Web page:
Satan’s Day Care

by djtafoya

I’m just endlessly fascinated by the way pseudoscience, hysteria and fears about the breakdown of society and the loss of innocence periodically come together in a kind of perfect storm of insanity. Anyone remember crack babies? How about the Mad Gasser of Mattoon? Lately I’ve been reading about the Ritual Abuse Panic of the 1980’s and 90’s.

One day in 1983, a three-year-old named Matthew Johnson told his mother that Ray, a worker at the day care he attended, could fly.  He went on to say Ray had thrown another child to lions, that he chopped off a baby’s head and set it on fire, molested a goat, conducted rituals with elephants and witches, taken the children on trains and planes and made Matthew drink blood. Rather than being treated as a fanciful tale or a bizarre or even alarming fantasy, Matthew’s story became testimony at the longest, most expensive trial in California history.

The McMartin Preschool investigation and trial, which lasted from 1983 until 1990, is a fascinating exemplar of a whole class of so-called ‘ritual abuse’ cases of the 1980’s. All over the country, police, prosecutors and child-welfare advocates investigated, charged and convicted dozens of day care and preschool workers, teachers and parents of molesting hundreds of children. The abuse supposedly involved Satanic ceremonies by ‘sex rings,’  and the daily sexual and physical torture of children that went on for months or years, all without parents suspecting that their kids had become the sex slaves of Satan’s minions.

In 1983 the police, acting on the suspicion of a mentally-ill woman named Judy Johnson, panicked the entire town of Manhattan Beach with phone calls and letters suggesting that their kids might have been molested by the McMartins and their relatives and employees. The calls triggered an avalanche of accusations and prosecutions in which children were badgered, coerced, bribed and threatened into making false accusations against their caregivers, teachers and parents. That the ‘testimony’ was largely the sort of ridiculous fantasy characterized by Matthew’s tales of planes, trains, submarines and elephants was rarely an issue for the authorities, who urged doubters to ‘believe the children.’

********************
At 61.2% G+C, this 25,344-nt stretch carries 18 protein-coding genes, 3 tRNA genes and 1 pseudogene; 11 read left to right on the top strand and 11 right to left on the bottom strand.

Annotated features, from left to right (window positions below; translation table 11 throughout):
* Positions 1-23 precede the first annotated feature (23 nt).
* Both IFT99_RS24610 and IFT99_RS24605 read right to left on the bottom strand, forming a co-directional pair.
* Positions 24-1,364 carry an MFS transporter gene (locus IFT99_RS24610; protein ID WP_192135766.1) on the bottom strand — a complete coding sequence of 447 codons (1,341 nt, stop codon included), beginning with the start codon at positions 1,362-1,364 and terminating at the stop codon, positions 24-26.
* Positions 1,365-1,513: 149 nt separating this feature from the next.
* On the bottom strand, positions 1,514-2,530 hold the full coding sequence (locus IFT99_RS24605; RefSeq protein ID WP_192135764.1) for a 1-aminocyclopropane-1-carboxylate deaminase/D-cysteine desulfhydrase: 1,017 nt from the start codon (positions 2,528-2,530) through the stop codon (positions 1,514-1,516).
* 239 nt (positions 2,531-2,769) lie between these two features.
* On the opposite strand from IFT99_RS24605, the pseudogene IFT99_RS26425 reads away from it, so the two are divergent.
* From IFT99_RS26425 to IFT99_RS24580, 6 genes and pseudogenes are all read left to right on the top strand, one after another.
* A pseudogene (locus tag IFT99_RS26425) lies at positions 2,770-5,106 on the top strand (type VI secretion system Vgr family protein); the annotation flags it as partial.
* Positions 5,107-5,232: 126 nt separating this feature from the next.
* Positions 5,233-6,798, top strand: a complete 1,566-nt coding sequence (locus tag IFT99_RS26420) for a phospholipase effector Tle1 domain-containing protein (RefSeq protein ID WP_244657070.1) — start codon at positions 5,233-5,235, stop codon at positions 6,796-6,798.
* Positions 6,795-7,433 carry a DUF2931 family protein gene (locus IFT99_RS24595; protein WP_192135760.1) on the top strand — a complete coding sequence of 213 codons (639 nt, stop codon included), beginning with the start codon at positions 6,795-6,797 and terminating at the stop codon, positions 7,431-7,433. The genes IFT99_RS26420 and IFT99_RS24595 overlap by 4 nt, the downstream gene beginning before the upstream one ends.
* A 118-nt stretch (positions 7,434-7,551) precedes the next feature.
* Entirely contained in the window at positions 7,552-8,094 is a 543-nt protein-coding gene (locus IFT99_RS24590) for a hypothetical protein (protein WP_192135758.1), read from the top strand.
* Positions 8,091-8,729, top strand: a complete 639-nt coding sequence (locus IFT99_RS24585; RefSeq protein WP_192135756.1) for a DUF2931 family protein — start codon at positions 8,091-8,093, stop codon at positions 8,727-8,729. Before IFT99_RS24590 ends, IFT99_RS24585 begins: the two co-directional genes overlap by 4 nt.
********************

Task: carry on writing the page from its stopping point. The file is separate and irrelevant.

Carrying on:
A 1995 book by Debbie Nathan and Michael Snedeker called Satan’s Silence gives an excellent survey of the panic, its victims and the precursors and likely causes of the episode, which found leftist feminists like Gloria Steinem and Andrea Dworkin in league with reactionary Christians who believed Satan was trying to turn children away from God, citing evidence like the “’Wicca Letters,’ a document whose origin and content were remarkably like the rabidly anti-Semitic Protocols of the Elders of Zion,” and which purported a Satanic plot to corrupt America’s preschoolers.

The ritual abuse panic had it all –false memories, rumored suburban sex cults, anatomically-correct dolls, multiple personality disorder, even fraudulent ‘facilitated communication’ that allowed profoundly disabled people to join in the craziness. The parallels to Salem’s witch hunts of the 1600’s are almost too perfect, right down to the search for ‘Satan’s marks’ on the bodies of victims, echoed in the disturbing, scientifically-faulty examination of children’s genitalia for signs of abuse.

The fallout went on for years, with lives and careers ruined and falsely accused people languishing in prison for ten or fifteen years before the authorities finally freed most of them. Janet Reno, who participated in two ritual abuse cases as a Florida prosecutor, went on to order the attack on the Waco, Texas compound of David Koresh because she thought child abuse was going on inside.

I was reminded of all of this the other day after reading about the reconsideration of people sentenced to long prison terms based on medical testimony about ‘shaken baby syndrome,’ which may turn out to be false. I think the impulse to believe deeply in things that are sketchy, unlikely or even demonstrably untrue is deeply ingrained in our psyches, and that impulse comes out most strongly when we feel frightened, marginalized or under siege by forces beyond our control. I’m just an armchair psychologist, but I don’t think you have to look too far to find a lot of examples of people reaching farthest for the most ridiculous explanations when they feel wronged by dark forces.

15 Comments to “Satan’s Day Care”

  1. Dennis, what were the “Wicca letters?” I’ve never come across them before. I too find this endlessly fascinating. I do wonder if a lot of these panics probably did start with an abused child–some of these stories, although obviously not true, are, as you say, “alarming fantasies.” What do you think the underlying causes were here? I feel like I can never puzzle out exactly what people were scared of with this–or maybe they weren’t scared, maybe they were just looking to prove some kind of point?

  2. The two cases that Debbie Nathan and Michael Snedeker report as the instigating incidents, the Kern County case and McMartin Preschool case, were both the result of women making complaints who were pretty flamboyantly crazy, both of them later diagnosed as schizophrenics. Mary Ann Barbour, in Kern County, was obsessed with the condition of her grandchildren’s genitalia and used to constantly examine them for imagined abuse, eventually getting the police interested in her assertion that another relative was abusing the kids. Judy Johnson was deeply disturbed – even the prosecutors who turned her allegations into charges against the McMartin’s used to joke about how crazy she was.